Anarcho-environmentalism allegorised

The name Anaarkali in the present context has many meanings - Anaar symbolises the anarchism of the Bhils and kali which means flower bud in Hindi stands for their traditional environmentalism. Anaar in Hindi can also mean the fruit pomegranate which is said to be a panacea for many ills as in the Hindi idiom - "Ek anar sou bimar - One pomegranate for a hundred ill people"! - which describes a situation in which there is only one remedy available for giving to a hundred ill people and so the problem is who to give it to. Thus this name indicates that anarcho-environmentalism is the only cure for the many diseases of modern development! Similarly kali can also imply a budding anarcho-environmentalist movement. Finally according to a legend that is considered to be apocryphal by historians Anarkali was the lover of Prince Salim who was later to become the Mughal emperor Jehangir. Emperor Akbar did not approve of this romance of his son and ordered Anarkali to be bricked in alive into a wall in Lahore in Pakistan but she escaped. Allegorically this means that anarcho-environmentalists can succeed in bringing about the escape of humankind from the self-destructive love of modern development that it is enamoured of at the moment and they will do this by simultaneously supporting women's struggles for their rights.

Saturday, September 12, 2015

Revolution Betrayed!!!

The other day I met up with some old comrades at a meeting. We were all at one time either Marxists of one form or the other or in agreement with some of the basic tenets of Marxism and considered the October Revolution of 1917 in Russia to have been a game changer. All of us had since moved away from Marxism and Communist parties for various reasons. However, while I had later become a conscious anarchist and so had come to the conclusion that the spirit of the October Revolution had been betrayed by the Bolshevik Party (The Russian Social Democratic Party had two factions, one was called the Bolshevik or majority faction and the other the Menshevik or minority faction) and Lenin in particular, the others still considered Lenin and his contribution to be game changing. In the debate that ensued, I was surprised to find that the others were not even aware of the results of the huge archival research that has been done post the opening up of the Soviet archives in 1989 which reveal the sinister way in which the Bolshevik party suppressed Soviet democracy after it seized power following the revolution. This kind of refusal to face up to the reality of deviation from the goal of establishing true people's power is one of the main reasons for the marginalisation of the left all over the world.
There is one special aspect of the first decade after the revolution that needs to be discussed in detail as it holds great importance for any future mobilisation. This is the relationship of the centralised party with the organs of people's power - the Soviets or small factory councils and peasant councils. Contrary to what he wrote just before the revolution in "State and Revolution", Lenin summarily rejected the fundamental concept of "All Power to the Soviets" and instead concentrated all power in the Politbureau of the Bolshevik Party. Since the Party in 1917 had a very thin mass base restricted to the industrial areas of Petrograd and Moscow and almost no mobilisation among the peasants and since it was immediately faced with the counter revolutionary backlash from the ousted monarchists and bourgeois elements, in the initial years the Bolshevik Party was able to convince the industrial workers that the Soviet State could survive only by being run in an authoritarian militaristic way while fighting the Civil War. There was what was called "War Communism", in which grain, meat and vegetables was taken from the peasants in large quantities forcibly to fund the war and also to feed the cities. The workers in factories were made to toil hard and forbidden from striking work or from running their establishments by themselves.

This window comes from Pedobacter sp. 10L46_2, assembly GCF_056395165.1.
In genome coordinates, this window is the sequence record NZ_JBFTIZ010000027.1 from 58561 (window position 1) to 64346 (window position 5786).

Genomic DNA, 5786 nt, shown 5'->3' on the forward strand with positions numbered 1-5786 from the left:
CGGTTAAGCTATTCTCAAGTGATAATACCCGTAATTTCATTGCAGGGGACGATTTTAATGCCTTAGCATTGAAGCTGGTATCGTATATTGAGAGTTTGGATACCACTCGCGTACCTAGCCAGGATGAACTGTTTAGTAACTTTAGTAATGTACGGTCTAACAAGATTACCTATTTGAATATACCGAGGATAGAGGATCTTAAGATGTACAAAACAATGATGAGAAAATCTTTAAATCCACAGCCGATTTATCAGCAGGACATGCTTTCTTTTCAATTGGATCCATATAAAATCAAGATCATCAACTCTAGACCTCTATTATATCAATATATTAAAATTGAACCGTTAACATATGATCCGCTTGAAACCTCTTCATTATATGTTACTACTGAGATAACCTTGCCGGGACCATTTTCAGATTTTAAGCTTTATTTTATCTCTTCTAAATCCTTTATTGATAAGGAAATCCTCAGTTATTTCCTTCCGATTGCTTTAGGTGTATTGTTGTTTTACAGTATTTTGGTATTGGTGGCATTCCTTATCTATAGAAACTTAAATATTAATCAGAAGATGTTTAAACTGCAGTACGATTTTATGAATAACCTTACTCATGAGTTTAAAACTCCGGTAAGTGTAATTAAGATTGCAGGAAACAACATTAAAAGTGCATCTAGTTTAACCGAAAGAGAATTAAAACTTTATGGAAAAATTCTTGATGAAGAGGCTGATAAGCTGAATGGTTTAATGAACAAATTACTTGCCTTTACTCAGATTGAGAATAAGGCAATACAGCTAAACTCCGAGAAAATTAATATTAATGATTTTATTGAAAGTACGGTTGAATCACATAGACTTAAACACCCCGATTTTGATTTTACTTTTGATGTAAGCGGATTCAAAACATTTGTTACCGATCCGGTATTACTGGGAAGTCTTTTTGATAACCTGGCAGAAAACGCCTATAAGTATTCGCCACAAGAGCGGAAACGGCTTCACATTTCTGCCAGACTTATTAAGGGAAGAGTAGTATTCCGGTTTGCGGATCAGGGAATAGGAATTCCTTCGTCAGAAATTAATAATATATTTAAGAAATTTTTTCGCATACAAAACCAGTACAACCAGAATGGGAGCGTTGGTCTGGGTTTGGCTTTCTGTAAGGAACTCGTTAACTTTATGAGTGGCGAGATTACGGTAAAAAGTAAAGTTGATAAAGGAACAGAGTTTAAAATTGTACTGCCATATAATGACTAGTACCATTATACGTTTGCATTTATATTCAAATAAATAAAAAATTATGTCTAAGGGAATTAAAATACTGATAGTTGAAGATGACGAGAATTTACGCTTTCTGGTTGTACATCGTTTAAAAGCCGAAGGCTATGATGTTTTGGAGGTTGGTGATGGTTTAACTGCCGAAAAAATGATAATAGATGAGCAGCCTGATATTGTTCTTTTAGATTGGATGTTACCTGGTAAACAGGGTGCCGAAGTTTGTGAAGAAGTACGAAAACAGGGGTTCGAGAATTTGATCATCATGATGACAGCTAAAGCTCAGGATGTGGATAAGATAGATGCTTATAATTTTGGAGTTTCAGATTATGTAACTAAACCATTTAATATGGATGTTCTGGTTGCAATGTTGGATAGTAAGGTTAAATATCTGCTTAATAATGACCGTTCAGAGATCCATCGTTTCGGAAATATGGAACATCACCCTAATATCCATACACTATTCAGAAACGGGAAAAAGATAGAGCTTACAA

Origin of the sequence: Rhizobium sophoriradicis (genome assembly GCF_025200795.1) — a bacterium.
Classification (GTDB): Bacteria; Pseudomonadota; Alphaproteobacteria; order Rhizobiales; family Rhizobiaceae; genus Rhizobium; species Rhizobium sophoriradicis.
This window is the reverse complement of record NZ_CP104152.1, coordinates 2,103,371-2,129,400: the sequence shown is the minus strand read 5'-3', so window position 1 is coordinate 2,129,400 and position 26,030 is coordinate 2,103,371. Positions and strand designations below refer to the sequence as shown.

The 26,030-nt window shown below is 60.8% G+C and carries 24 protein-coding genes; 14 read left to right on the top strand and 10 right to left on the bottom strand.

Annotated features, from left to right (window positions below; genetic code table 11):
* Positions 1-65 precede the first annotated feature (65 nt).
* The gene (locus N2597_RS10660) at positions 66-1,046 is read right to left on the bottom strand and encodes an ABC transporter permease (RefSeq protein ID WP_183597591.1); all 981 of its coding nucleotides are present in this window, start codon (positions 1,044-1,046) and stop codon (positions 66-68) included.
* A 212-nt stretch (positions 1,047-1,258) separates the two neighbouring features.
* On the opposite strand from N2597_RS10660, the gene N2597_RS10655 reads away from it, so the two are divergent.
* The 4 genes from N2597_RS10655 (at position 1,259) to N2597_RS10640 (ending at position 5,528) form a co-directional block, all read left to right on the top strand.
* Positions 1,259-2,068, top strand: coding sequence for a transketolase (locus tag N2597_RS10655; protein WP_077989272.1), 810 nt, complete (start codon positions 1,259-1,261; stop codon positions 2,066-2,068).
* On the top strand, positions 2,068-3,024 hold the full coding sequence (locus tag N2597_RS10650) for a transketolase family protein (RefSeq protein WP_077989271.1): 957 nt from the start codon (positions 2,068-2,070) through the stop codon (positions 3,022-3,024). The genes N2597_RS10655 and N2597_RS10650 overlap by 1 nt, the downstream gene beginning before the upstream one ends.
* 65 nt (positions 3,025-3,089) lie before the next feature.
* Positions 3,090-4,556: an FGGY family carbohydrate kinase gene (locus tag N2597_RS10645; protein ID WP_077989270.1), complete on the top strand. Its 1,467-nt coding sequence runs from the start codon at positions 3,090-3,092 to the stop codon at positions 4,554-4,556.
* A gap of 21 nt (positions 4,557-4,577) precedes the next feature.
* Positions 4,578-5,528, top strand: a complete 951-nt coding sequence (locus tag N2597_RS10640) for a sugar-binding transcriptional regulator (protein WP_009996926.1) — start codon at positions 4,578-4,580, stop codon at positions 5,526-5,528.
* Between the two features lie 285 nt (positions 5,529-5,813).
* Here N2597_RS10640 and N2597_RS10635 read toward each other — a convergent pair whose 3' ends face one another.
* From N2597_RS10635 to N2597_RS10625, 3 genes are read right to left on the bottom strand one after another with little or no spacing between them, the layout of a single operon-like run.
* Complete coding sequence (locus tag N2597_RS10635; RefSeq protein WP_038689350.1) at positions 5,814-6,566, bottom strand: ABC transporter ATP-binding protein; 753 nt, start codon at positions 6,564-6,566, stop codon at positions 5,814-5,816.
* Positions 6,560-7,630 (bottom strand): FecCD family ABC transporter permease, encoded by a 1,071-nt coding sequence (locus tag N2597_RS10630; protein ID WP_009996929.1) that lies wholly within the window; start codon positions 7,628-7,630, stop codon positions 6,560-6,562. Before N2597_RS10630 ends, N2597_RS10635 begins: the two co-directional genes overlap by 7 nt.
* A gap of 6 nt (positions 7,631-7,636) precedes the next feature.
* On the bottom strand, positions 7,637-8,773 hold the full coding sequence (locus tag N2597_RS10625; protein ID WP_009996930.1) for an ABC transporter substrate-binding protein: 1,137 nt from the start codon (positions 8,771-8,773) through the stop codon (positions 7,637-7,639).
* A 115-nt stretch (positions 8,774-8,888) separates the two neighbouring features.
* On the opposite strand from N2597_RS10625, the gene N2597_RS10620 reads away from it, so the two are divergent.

However, once the Soviet State won the civil war by the end of 1920, the peasants and the workers became restive and demanded that true socialism based on grassroots soviet democracy in the factories and the farms should be implemented and the authoritarian control of the Bolshevik Politbureau eased and civil freedoms and rights allowed. The control of the heights of the economy should be with the Soviet State but the running of these establishments should be in the hands of factory councils or soviets. The main demands were -
free and secret elections to the Soviets, 
freedom of speech and press, 
the peasants' right to work their own land as they wished and